Last month my recollections of the past finished with me being caught red-handed on suspicion of train fare dodging and having to give up my three-month pass, which I had only just purchased, and pay more than three times the usual fare for the journey I had taken. Let me continue.
In my first summer after reaching the age of 20, my daily diet consisted of no breakfast, a simple sandwich made with a croquette bought at the butcher’s for lunch, and noodles for dinner. That was my humble routine.
One day, as I was following this routine, I received a reply to the letter I had sent to my father back home. Just a postcard, and no mention of any bank transfer. He simply wrote, “Everyone here is fine. Good luck to you too.” Since I fully understood my father’s personality and the situation back home, I knew that he was telling me to stand on my own feet.
Realizing that I would have to borrow from a friend, I went to a dormitory of the Ministry of Labor (as it was then known) in Motosumiyoshi and waited for a chap called Hashimoto to return. While I was waiting outside, it began to rain. I must have been waiting for more than three hours, but I didn’t leave. However small the amount, I needed to borrow something. The caretaker of the dormitory then came out and, saying “You’ll get drenched out here. Come and wait inside,” showed me into a small room inside the entrance.
Hashimoto, who had been an evening student, was older than me, but we had got on well after I had entered the school and spent pleasant times discussing things together. He finally returned at around 20:00. “Wada!” he said warmly. “Come up to my room!” We went upstairs and entered his room, a cozy pad of about eight tatami mats in size.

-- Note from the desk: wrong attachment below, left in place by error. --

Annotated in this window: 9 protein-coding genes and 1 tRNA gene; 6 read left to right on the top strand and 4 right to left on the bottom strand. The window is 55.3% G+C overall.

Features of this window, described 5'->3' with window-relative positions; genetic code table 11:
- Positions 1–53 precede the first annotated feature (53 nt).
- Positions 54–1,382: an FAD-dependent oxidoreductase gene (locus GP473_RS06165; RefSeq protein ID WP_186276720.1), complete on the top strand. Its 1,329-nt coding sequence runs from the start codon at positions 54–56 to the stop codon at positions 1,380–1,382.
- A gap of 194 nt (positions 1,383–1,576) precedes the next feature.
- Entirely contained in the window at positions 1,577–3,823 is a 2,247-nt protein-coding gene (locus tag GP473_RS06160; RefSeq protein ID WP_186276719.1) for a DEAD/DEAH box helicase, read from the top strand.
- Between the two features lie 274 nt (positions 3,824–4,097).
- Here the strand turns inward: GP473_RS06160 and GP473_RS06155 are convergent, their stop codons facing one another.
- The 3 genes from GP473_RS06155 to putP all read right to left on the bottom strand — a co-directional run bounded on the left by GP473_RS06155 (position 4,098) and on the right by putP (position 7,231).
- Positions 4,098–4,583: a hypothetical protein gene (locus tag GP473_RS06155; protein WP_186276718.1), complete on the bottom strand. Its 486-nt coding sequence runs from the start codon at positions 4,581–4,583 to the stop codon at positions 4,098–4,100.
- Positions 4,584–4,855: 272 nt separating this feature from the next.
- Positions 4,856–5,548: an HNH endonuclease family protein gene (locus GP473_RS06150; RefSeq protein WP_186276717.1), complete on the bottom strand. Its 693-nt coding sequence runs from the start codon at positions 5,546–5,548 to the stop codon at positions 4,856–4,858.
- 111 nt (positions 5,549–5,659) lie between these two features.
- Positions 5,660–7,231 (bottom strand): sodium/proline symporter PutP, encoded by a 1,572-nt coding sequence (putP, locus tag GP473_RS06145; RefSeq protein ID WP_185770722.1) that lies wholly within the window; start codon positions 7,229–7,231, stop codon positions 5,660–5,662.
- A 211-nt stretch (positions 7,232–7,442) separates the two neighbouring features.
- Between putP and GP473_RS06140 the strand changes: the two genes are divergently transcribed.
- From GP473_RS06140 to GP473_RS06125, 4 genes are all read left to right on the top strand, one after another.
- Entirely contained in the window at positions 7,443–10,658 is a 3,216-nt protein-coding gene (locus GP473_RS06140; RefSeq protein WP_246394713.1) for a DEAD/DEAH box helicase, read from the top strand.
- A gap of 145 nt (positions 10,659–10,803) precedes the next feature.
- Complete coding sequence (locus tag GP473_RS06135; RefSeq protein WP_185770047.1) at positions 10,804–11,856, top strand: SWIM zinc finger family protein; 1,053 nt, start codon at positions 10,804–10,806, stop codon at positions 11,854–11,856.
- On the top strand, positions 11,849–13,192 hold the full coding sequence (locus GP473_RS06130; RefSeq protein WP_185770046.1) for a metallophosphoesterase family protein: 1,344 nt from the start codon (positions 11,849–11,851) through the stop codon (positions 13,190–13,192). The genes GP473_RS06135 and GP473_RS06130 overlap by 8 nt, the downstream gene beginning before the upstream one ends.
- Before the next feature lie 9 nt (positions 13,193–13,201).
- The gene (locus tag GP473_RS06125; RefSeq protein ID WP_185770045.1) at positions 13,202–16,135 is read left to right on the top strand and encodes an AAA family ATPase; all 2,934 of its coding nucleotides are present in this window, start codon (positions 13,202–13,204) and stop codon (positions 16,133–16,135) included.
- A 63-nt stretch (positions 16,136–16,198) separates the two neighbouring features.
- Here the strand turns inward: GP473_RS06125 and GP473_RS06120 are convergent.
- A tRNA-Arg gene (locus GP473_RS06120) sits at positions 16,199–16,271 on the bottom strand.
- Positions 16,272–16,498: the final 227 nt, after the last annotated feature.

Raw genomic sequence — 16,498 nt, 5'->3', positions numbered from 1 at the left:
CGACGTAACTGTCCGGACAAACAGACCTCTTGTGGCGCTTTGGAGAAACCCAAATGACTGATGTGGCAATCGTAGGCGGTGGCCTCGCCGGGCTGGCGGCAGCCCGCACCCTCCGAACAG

“You haven’t eaten, have you?” he asked. “No,” I replied. Hashimoto then filled a bowl with some rice he had cooked that morning and handed it to me. I was thrilled and, expressing my gratitude, wolfed it down. Looking at me across the table, he then asked, “But what brings you here?” I explained my situation and asked him to lend me ¥2,000. “I only have ¥500 on me,” he replied, “but you are welcome to borrow it.” I thanked him and told him when it would be repaid. Hashimoto let me stay the night too. Lying on the futon in his room, I enjoyed a leisurely, snug time there.
After leaving Motosumiyoshi, I next headed for Tsurumi to visit a high school friend called Tazaki. We used to ride on our bicycles together to school. When I asked Tazaki if he would lend me ¥2,000, he replied, “Wada, I have ¥3,000. Take it all, and there’s no need to pay it back. Good luck!” I insisted over and over again that I would pay it back, but he just kept on saying “No need! No need!” In the end, I thanked him, borrowed the money, and said, “I’ll definitely pay it back.”
About a month later, first of all I repaid the loan to Hashimoto. Then I visited Tazaki’s place, but he was no longer living in Tsurumi. I asked the people at his workplace, but they all said that he had quit his job and they didn’t know what he was doing now. I phoned Tazaki’s home too, but they said the same.
When the winter holidays arrived, I boarded the Hinoyama express train, a steam locomotive, and traveled back to my hometown. The journey took 24 hours. Recalling how Tazaki used to ride around astride a black horse, I visited his home.
“We haven’t heard from him,” said his father, “but I guess he’s okay.”
I had come with the ¥3,000 that I had borrowed from him, plus another ¥1,000. “When he returns,” I said, “please give him this.”
“We can’t take that,” his mother replied with a smile. “Our son gave it to you, so you should keep it.”
“But Tazaki really helped me out. Please . . .”
“No. We really can’t take that.”
Giving up, I went to stay at my parents’ home for two or three days. Eventually my father said, “When are you going?” In an instant, I knew there was no place for me there.
“Tomorrow,” I replied.